New study in the growing 'market design' field of economics explains how a job-market algorithm helps land couples in the same locations. Since World War II, women have entered the American workforce in greater numbers than ever before. For married couples, this presents a wrinkle, since it can be hard for both partners to find a desirable job in the same locale.

Computer Science / Telecom - Law - 28.10.2013
Mobile phone use may pose significant security risks for companies
New research suggests that companies are leaving themselves open to potentially serious security and legal risks by employees' improper use of corporate mobile devices. Experts from the University of Glasgow looked at a sample of mobile phones returned by the employees from one Fortune 500 company and found that they were able to retrieve large amounts of sensitive corporate and personal information.

Computer Science / Telecom - 28.10.2013
Forget the needle, consider the haystack: Uncovering hidden structures in massive data collections
Forget the needle, consider the haystack: Uncovering hidden structures in massive data collections
Forget the needle, consider the haystack: Uncovering hidden structures in massive data collections Posted October 28, 2013; 09:15 a.m. by John Sullivan, Office of Engineering Advances in computer storage have created collections of data so huge that researchers often have trouble uncovering critical patterns in connections among individual items, making it difficult for them to realize fully the power of computing as a research tool.

Computer Science / Telecom - Administration - 08.10.2013
Solving the Internet capacity crunch: first demonstration of a multicore fibre network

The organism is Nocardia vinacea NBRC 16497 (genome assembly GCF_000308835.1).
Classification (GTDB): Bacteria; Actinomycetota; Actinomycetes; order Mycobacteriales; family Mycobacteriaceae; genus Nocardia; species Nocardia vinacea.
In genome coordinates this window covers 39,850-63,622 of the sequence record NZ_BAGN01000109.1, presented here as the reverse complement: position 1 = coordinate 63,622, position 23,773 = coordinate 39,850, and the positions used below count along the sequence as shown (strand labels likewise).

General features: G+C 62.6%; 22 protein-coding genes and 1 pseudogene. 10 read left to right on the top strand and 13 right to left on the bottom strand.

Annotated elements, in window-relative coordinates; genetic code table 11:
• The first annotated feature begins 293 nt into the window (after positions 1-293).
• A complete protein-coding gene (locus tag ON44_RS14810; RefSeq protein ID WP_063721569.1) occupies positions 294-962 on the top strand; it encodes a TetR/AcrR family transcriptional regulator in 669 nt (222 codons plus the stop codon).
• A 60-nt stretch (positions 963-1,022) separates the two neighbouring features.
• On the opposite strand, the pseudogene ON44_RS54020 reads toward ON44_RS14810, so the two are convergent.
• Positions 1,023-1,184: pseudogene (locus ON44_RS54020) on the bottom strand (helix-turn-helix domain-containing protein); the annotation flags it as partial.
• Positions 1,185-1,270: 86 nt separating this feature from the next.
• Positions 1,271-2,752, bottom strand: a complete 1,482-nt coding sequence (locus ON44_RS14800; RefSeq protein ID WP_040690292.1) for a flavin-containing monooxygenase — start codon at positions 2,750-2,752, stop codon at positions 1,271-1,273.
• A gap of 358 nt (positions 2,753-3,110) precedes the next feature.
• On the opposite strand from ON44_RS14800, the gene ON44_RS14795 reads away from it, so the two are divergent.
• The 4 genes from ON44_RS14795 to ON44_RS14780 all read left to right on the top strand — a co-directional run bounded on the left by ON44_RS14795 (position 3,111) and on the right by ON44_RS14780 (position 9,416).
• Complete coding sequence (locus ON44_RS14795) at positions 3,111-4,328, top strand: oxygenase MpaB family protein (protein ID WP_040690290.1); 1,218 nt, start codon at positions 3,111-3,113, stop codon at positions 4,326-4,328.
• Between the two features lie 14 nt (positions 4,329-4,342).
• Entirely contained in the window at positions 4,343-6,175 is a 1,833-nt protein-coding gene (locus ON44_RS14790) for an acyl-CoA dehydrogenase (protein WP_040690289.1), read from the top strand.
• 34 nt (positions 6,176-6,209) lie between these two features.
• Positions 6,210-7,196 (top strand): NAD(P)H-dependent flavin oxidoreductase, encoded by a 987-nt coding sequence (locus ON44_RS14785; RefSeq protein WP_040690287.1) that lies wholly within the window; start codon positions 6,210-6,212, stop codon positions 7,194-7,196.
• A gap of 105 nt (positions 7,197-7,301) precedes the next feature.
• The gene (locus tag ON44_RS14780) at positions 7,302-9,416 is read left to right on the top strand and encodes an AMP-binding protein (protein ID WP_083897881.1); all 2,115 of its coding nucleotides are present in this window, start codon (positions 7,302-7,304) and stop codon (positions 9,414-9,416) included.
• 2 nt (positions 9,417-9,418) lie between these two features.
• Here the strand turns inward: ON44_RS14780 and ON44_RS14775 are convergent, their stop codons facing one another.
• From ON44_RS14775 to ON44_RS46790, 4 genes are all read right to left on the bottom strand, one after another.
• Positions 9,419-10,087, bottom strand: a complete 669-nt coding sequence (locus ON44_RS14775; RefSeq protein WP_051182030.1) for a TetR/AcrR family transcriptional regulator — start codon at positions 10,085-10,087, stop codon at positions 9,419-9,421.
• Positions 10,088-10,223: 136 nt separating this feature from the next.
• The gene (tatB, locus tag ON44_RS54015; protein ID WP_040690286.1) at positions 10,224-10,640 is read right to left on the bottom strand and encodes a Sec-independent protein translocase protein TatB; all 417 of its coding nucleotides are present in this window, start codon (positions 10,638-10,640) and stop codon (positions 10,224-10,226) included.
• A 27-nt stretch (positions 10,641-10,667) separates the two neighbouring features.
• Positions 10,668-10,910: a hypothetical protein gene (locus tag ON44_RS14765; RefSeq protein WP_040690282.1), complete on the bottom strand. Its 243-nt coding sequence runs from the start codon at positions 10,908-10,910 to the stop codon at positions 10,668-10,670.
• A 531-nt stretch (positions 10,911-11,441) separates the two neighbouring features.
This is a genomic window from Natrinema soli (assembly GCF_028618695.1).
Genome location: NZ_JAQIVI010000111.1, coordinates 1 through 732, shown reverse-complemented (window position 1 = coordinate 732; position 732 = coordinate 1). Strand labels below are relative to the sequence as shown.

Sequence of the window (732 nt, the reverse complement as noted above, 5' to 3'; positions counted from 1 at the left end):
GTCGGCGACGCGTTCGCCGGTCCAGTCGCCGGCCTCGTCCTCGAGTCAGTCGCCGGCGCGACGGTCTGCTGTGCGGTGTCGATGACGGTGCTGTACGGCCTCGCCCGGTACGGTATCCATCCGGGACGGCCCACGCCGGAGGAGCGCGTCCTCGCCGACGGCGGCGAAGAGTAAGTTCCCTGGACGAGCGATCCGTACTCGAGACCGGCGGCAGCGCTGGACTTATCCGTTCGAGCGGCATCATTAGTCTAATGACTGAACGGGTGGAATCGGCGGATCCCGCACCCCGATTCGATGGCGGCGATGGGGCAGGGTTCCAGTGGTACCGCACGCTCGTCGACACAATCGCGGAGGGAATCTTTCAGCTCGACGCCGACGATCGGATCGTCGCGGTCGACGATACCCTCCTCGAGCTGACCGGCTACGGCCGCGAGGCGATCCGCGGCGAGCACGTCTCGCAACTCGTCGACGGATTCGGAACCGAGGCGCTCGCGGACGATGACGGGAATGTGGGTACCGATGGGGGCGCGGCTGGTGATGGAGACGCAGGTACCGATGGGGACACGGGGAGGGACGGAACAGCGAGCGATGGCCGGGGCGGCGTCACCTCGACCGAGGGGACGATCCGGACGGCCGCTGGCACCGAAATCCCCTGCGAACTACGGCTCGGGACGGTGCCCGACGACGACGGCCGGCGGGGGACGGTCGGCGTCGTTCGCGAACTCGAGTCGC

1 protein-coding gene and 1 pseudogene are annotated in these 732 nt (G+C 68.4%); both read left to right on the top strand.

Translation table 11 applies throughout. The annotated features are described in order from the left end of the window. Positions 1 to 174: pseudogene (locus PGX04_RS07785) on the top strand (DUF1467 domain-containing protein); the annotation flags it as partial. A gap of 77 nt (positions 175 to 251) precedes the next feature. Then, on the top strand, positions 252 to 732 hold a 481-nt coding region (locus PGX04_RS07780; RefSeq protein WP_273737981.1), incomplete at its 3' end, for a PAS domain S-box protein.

With optical fibre networks gradually approaching their theoretical capacity limits, new types of fibres such as multicore fibres have been at the focus of worldwide research to overcome critical capacity barriers, which threaten the evolution of the Internet. The University of Bristol in collaboration with the National Institute of Information and Technology (NICT) have demonstrated successfully for the first time a multicore fibre-based network, which will form the foundation for the future Internet infrastructure.

Physics - Computer Science / Telecom - 08.10.2013
Nobel-winning Higgs discovery has ties to scientists from UChicago, Fermilab and Argonne
The award of the 2013 Nobel Prize in physics specifically honors the work of theorists Peter Higgs and François Englert, who helped predict the existence of the Higgs boson. But the discovery of the particle in 2012 also depended on contributions by thousands of scientists around the world, including many with deep roots in the University of Chicago research community.

Physics - Computer Science / Telecom - 07.10.2013
In quantum computing, light may lead the way
Light might be able to play a bigger, more versatile role in the future of quantum computing, according to new research by Yale University scientists. A team of Yale physicists has coaxed an unprecedented number of light particles, or photons, to behave quantum mechanically, or to assume more than one state simultaneously, such as "alive" and "dead." In this case, the light is in the form of trapped microwave photons.

Physics - Computer Science / Telecom - 03.10.2013
On the Horizon: A Quantum Internet
On the Horizon: A Quantum Internet
A team of scientists in Innsbruck, Austria, made an important step toward distributed quantum computing with cavities linking remote atom-based registers. They demonstrated precise control of the coupling of each of two trapped ions to the mode of an optical resonator. A key goal in quantum computing is the demonstration of a quantum network, that is, a framework for distribution and remote processing of quantum information.